Which is why I’m inclined to give outsider candidates a little leeway when they’re asked questions about City issues at forums and produce totally out to lunch answers about it, as Tuman does in response to a forum question about the Army Base development in the video below:
Some people might say that after a multi-year competitive bidding process with an RFQ and then an RFP and now an ENA and all the debate that went along with each step in the process, and with the Army Base being such a huge development project, a candidate running for Mayor should know at least something about it other than the fact that Phil Tagami ended up getting the deal. I’m sympathetic to that argument. But I also realize there are a ton of things to learn, and you don’t know what you’re going to get asked, and the fact is that sometimes you’ll get asked about something you haven’t gotten up to speed on yet. That’s forgivable.
And that’s one of the reasons I like reading candidate questionnaires so much. If you really want to know where someone stands on an issue, the best way to do it is to give them the time they need to research the subject and come to a position. I wish more organizations would publish their questionnaires, and I think that Make Oakland Better Now has done an excellent service to Oakland voters by asking all the Mayoral candidates to fill out detailed questionnaires and then releasing them for everyone to read.
And reading Joe Tuman’s questionnaire (PDF) is, I think, quite enlightening. But it doesn’t paint a very flattering picture of the guy. In fact, it paints a picture of someone who is basically completely ignorant about City government, and worse — proud of that ignorance.
When asked what he would cut in the budget, his response is that he doesn’t know:
I don’t know what I will cut yet; that will be subject to what I find in the audit.
I’m sorry. How can you possibly think you deserve to be Mayor in this time of complete fiscal crisis and not have thought of a single thing to cut in the budget?
MOB NOW! Questionnaire
It keeps going. He says he’s going to hire someone to study the Mayor’s and City Administrator’s office to look for efficiencies. I guess the 168 page report (PDF) from less than two years ago produced by PFM Group about exactly that subject wasn’t good enough for him? Oh, or maybe he just didn’t read it, or even know it exists.
His position on labor negotiations is uninspiring, to say the least:
Suffice it to say, I will use the following criteria for negotiation with our labor partners and stake-holders: a, every decision we make with respect to closing the deficit must serve the interest of everyone in the city — not just interested parties or select groups; b, every decision we make must reflect a long-term solution to the city’s fiscal planning.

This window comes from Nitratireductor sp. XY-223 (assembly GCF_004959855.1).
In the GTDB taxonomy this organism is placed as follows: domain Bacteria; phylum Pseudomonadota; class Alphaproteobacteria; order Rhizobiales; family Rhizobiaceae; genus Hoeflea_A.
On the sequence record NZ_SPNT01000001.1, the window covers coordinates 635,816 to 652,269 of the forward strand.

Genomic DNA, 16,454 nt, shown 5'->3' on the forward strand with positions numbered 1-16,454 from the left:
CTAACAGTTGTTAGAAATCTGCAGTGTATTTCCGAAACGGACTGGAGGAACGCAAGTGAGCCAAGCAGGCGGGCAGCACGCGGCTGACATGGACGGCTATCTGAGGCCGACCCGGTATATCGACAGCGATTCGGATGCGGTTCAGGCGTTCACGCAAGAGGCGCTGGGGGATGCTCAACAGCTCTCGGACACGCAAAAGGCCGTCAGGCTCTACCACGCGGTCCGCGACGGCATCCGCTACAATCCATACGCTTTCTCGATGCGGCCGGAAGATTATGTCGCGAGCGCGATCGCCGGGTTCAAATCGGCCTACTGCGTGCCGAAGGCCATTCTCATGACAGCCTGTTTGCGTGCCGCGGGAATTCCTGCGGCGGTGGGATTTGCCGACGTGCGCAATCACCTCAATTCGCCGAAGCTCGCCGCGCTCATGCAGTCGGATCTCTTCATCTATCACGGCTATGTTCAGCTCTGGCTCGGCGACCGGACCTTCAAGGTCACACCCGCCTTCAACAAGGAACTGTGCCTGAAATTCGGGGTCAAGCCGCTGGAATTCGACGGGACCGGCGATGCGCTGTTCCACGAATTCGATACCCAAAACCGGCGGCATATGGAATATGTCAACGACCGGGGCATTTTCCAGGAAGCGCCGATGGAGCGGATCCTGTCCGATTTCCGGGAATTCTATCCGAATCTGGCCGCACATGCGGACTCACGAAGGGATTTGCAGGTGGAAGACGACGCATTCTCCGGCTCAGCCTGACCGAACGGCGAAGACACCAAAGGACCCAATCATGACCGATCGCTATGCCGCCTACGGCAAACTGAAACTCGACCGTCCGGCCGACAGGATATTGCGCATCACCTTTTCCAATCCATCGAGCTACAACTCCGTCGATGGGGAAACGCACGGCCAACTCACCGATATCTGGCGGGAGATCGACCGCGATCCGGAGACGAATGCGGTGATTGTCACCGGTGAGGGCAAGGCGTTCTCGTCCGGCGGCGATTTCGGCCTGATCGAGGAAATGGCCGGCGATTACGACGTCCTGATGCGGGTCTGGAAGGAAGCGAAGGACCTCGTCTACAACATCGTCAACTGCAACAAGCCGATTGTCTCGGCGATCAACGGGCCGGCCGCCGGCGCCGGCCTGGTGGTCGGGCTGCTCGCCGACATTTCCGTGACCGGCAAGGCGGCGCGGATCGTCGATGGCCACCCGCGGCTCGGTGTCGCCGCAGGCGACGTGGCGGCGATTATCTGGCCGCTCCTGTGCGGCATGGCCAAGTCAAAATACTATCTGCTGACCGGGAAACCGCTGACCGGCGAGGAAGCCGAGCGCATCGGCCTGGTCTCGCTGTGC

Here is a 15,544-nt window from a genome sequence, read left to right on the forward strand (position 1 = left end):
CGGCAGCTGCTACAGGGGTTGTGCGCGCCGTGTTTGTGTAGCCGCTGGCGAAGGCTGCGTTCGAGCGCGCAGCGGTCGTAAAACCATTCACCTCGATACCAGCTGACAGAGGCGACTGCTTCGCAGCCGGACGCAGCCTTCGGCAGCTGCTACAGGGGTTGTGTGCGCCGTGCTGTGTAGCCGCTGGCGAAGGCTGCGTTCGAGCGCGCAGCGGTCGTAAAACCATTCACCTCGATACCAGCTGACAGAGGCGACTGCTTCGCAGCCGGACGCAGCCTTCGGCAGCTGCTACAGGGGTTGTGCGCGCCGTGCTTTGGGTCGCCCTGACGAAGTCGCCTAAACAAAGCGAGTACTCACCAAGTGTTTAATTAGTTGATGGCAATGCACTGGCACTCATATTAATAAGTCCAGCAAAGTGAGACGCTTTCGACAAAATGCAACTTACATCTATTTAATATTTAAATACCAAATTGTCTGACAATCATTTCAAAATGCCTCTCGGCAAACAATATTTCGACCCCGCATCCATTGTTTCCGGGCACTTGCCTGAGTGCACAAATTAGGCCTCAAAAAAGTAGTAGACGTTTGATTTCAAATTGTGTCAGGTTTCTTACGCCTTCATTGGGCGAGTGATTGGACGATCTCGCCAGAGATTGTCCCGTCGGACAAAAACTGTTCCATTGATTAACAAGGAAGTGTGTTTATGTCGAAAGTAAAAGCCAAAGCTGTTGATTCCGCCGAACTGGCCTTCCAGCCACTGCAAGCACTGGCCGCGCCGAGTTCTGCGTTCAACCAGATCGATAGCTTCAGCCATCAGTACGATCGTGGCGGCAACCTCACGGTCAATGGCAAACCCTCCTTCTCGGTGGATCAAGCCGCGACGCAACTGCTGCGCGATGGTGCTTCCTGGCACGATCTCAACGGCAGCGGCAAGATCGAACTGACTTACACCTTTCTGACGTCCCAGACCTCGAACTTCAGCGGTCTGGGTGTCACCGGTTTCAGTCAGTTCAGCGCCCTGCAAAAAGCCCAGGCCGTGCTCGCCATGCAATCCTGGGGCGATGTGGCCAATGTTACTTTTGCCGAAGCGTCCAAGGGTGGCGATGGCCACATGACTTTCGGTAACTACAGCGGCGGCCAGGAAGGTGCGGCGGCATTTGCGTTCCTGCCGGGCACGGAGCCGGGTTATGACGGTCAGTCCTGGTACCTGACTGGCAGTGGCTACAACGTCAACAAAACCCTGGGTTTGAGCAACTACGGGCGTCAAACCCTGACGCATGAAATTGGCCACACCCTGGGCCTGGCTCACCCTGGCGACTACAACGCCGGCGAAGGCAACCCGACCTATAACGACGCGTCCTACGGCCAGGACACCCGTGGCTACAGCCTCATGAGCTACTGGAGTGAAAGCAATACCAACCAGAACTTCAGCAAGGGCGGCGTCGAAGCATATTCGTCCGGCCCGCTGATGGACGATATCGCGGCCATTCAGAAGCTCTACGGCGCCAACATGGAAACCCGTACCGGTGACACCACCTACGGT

Jesus. He’s going to meet with the unions and tell them we have a deficit? Does he think they don’t know? Does he really think nobody has ever thought of doing that before?
There’s another question in there about the Public Works Agency Performance Audit, and this is the one that got me the most.
This kind of audit provides terrific material, but it leaves me at a disadvantage for answering your questions because the report is a year old, and I am unable to tell what, if anything, the City has done with its recommendations (btw pages 24-25 do not deal with “recommendations for adequate funding” – as your question implied).
Look, I don’t expect the guy to have watched like every Public Works Committee meeting for the last year and therefore be some expert on what progress they have made on the audit recommendations off the top of his head. But the fact is that this information is out there and not that hard to find if you’re willing to look for it. But he can’t be bothered to make any effort to find out. He goes out of his way to say that he was too lazy to find out.
There’s a question about KTOP in there, and again his answer is that he doesn’t know what the City does with it other than broadcast Council meetings. Why would you say that? Why does this man take such pride in ignorance? It’s an odd trait for a professor, don’t you think? I mean, how the hell hard is it to find out what’s on KTOP besides a Council meeting? Turn it on! Or go to their website and look at the schedule! It’s not some great mystery. The information isn’t hidden. It just requires a modicum of effort to find out. And if you can’t be bothered to expend that tiny bit of effort to answer a question about why people should vote for you for Mayor, then why should anyone expect you to lift a fucking finger once you actually get in the office? Being Mayor is a hard job. Getting elected is the easy part.